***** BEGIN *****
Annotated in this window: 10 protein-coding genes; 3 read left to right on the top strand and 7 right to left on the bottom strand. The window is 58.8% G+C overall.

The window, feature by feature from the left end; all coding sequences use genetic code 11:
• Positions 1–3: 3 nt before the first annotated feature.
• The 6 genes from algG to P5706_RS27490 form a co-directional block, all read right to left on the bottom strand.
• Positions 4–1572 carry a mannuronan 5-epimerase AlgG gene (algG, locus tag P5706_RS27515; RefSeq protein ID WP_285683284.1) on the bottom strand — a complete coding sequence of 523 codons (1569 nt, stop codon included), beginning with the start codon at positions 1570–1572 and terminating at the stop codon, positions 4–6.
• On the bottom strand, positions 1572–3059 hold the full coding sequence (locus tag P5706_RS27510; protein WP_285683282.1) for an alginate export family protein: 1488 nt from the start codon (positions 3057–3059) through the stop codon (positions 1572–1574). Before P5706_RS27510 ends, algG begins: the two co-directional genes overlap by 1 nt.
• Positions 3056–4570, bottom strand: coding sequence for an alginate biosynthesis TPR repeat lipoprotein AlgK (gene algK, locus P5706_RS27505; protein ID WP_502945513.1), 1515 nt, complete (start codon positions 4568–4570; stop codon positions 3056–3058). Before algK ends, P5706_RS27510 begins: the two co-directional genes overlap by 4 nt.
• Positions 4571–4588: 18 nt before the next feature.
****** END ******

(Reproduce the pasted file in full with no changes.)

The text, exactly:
Annotated in this window: 10 protein-coding genes; 3 read left to right on the top strand and 7 right to left on the bottom strand. The window is 58.8% G+C overall.

The window, feature by feature from the left end; all coding sequences use genetic code 11:
• Positions 1–3: 3 nt before the first annotated feature.
• The 6 genes from algG to P5706_RS27490 form a co-directional block, all read right to left on the bottom strand.
• Positions 4–1572 carry a mannuronan 5-epimerase AlgG gene (algG, locus tag P5706_RS27515; RefSeq protein ID WP_285683284.1) on the bottom strand — a complete coding sequence of 523 codons (1569 nt, stop codon included), beginning with the start codon at positions 1570–1572 and terminating at the stop codon, positions 4–6.
• On the bottom strand, positions 1572–3059 hold the full coding sequence (locus tag P5706_RS27510; protein WP_285683282.1) for an alginate export family protein: 1488 nt from the start codon (positions 3057–3059) through the stop codon (positions 1572–1574). Before P5706_RS27510 ends, algG begins: the two co-directional genes overlap by 1 nt.
• Positions 3056–4570, bottom strand: coding sequence for an alginate biosynthesis TPR repeat lipoprotein AlgK (gene algK, locus P5706_RS27505; protein ID WP_502945513.1), 1515 nt, complete (start codon positions 4568–4570; stop codon positions 3056–3058). Before algK ends, P5706_RS27510 begins: the two co-directional genes overlap by 4 nt.
• Positions 4571–4588: 18 nt before the next feature.